TV had to scramble to put anything on the air and often it was nothing but an anchorman in a New York studio.
The tactic of occupation has passed its half-life, leaving the Occupation to scramble for new footing this spring.
But the conservative tide has risen so quickly that Republican candidates must scramble to higher ground or be submerged.
1580s (intransitive), perhaps a nasalized variant of scrabble (v.), in its sense of "to struggle, to scrape quickly." Transitive sense "to stir or toss together randomly" is from 1822. Broadcasting sense "to make unintelligible" is attested from 1927. Related: Scrambled; scrambling. Scrambled eggs first recorded 1843.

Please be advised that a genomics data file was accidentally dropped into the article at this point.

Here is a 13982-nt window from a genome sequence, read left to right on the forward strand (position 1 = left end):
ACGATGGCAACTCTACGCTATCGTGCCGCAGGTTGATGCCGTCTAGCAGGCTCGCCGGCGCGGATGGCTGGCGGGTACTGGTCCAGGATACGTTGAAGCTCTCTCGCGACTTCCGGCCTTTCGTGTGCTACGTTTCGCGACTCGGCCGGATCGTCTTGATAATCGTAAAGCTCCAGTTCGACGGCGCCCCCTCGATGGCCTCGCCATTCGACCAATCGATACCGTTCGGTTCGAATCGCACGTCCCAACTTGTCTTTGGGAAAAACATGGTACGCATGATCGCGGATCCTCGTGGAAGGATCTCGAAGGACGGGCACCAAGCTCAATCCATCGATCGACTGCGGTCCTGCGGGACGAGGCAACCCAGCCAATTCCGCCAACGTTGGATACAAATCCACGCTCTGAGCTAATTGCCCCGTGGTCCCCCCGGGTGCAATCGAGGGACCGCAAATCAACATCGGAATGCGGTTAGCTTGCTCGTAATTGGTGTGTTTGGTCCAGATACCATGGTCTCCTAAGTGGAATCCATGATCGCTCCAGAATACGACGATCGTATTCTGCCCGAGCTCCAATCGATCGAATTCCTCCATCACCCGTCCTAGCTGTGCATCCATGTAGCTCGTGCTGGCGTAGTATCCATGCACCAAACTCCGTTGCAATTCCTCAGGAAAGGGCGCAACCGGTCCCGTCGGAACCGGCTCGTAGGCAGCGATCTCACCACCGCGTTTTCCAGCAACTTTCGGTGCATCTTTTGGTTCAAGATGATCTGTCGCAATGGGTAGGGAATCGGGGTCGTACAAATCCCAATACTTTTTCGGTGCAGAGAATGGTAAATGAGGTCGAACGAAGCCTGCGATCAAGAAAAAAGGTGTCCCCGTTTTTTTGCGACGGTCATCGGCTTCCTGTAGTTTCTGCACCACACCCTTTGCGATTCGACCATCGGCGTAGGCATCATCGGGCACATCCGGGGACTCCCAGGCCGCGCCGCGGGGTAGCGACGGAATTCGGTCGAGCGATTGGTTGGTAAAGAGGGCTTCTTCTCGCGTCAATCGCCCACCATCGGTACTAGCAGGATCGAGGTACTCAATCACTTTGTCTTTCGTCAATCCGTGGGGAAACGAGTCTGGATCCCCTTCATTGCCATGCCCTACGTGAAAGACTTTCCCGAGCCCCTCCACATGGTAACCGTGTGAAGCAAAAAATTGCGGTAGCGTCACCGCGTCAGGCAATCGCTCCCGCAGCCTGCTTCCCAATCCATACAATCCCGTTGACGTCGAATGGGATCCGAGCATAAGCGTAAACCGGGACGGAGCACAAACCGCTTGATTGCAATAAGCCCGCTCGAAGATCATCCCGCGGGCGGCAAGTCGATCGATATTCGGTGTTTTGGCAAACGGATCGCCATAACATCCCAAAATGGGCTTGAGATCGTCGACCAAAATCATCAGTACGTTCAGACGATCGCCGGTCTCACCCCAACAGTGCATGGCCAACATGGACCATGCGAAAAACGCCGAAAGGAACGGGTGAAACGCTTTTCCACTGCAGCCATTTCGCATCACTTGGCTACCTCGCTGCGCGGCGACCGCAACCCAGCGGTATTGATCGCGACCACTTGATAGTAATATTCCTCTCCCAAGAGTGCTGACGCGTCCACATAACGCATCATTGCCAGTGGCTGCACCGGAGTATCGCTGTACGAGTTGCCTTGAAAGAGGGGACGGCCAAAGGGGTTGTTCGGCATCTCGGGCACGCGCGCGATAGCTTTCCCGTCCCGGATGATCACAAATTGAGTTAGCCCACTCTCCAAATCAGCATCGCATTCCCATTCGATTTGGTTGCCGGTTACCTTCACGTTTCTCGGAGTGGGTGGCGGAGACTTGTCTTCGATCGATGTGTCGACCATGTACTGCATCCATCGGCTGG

1670s, "an eager, rude contest or struggle," from scramble (v.). Meaning "a walk or ramble involving clambering and struggling with obstacles" is from 1755. Meaning "rapid take-off" first recorded 1940, R.A.F. slang.
: Some girls I know ''scramble,'' which means sell drugs, to get it (1980s+ Teenagers)